Eating your spinach is not enough: Pumping iron is the way to build muscle. Just look at Schnitzer Steel
Schnitzer hoisted a solid fiscal third quarter of 2011 with earnings of $1.17 per share, and it bench-pressed its way to sequential gains of 36% for revenue and 20% for operating income.
I wish I could portray this result as an indication that recently heightened concerns over a slowing U.S. economy might be overblown, but I cann't. You see, more than 71% of Schnitzer's total sales in the quarter came from the sale of ferrous (iron) scrap metal, and fully 78% of that ferrous sales volume sailed the seven seas en route to buyers in China, South Korea, Turkey, and elsewhere. Competitor Commercial Metals
With scrap-metal operations doing the heavy lifting for Schnitzer's profitability, the company has executed seven scrap-metal-business acquisitions so far this fiscal year, among an aggressive spate of 10 acquisitions overall. CEO Tamara Lundgren observed, "We have begun to realize the benefits of the additional market scale from these investments." Oddly, even as Schnitzer's latest result logged an 83% improvement over its first fiscal quarter, the stock has suffered fairly steady deterioration since that January disappointment.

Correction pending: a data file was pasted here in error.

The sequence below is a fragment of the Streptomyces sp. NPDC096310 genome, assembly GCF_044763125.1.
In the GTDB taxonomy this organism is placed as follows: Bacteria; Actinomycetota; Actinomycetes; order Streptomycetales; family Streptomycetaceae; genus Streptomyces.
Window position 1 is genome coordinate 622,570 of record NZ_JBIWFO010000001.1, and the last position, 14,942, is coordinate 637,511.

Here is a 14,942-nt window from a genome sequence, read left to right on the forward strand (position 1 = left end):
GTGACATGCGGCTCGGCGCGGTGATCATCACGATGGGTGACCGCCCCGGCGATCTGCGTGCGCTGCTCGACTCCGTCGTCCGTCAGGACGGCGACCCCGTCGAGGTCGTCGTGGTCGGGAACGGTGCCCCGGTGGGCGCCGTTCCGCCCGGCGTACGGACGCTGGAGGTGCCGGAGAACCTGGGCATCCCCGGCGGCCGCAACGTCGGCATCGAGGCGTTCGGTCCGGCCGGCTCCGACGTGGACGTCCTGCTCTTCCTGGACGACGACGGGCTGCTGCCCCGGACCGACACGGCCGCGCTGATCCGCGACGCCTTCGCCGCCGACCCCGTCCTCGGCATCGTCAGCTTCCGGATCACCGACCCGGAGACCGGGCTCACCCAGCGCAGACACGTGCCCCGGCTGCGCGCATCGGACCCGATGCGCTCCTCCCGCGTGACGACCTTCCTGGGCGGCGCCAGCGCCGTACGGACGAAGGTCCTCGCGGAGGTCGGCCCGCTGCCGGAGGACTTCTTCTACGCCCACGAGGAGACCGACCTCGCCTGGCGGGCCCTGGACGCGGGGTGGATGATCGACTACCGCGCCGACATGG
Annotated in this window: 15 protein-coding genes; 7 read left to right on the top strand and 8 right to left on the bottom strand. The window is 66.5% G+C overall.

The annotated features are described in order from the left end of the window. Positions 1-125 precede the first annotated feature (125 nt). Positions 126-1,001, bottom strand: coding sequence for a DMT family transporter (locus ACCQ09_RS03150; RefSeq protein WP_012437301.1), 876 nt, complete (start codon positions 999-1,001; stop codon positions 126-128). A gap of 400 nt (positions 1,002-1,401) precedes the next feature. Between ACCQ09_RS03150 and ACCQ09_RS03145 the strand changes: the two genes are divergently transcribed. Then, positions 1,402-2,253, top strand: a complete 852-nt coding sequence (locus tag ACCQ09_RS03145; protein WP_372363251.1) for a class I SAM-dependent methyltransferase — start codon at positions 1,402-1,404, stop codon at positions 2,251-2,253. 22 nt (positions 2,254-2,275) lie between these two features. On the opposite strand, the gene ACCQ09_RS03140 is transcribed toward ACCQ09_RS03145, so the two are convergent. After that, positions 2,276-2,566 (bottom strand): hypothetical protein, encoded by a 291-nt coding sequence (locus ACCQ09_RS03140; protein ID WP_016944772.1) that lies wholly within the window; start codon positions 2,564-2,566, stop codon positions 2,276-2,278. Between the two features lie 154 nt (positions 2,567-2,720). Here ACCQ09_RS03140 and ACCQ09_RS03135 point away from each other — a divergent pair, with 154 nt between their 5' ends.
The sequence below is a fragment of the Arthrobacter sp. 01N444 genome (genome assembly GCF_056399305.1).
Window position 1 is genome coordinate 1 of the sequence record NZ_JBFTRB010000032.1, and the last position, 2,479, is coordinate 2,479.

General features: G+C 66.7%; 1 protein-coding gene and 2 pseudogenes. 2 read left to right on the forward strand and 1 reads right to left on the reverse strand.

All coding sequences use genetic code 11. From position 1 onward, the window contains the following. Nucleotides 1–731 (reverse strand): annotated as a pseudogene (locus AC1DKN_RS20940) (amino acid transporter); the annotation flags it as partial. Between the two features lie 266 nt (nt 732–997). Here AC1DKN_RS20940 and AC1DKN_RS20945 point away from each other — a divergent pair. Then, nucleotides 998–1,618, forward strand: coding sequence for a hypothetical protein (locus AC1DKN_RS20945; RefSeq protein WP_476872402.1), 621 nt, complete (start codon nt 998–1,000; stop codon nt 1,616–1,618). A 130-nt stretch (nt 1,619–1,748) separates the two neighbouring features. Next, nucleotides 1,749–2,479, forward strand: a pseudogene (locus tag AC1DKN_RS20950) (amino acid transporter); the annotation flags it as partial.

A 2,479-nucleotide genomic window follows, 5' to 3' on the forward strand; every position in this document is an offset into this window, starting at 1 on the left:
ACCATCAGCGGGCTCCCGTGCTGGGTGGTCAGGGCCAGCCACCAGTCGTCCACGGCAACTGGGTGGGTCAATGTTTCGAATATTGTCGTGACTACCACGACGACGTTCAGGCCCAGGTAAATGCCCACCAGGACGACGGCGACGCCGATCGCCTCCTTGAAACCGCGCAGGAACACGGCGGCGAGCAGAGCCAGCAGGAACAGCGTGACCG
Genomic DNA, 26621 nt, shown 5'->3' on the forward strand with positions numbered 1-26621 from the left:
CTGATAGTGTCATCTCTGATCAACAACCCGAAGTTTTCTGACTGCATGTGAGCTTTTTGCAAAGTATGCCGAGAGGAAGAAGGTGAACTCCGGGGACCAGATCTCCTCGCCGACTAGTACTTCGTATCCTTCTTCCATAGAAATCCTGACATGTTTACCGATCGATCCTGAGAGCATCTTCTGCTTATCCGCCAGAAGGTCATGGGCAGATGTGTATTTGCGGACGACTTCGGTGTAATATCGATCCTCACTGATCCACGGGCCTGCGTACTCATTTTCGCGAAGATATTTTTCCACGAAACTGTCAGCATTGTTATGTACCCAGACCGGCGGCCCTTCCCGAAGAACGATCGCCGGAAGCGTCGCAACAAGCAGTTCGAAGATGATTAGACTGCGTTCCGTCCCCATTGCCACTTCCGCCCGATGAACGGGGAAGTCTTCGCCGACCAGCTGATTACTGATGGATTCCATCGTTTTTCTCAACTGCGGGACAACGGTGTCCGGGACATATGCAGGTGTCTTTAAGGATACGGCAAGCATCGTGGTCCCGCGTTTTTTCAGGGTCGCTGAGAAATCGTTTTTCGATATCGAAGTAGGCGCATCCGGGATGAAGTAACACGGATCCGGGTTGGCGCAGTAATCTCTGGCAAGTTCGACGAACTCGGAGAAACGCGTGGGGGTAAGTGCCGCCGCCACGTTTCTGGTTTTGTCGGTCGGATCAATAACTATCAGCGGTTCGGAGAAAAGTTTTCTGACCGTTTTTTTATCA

It looks to this Fool as though Schnitzer Steel continues to build muscle behind the scenes, while the market refuses to recognize its surging strength. Schnitzer's steel-manufacturing unit continues to wallow in weakness amid a persistent slump in domestic construction demand, but the company's auto-parts segment has flexed its biceps with a 9% sequential increase in operating income. Meanwhile, metal-scrapping pure play Metalico
So long as leading iron ore suppliers such as Vale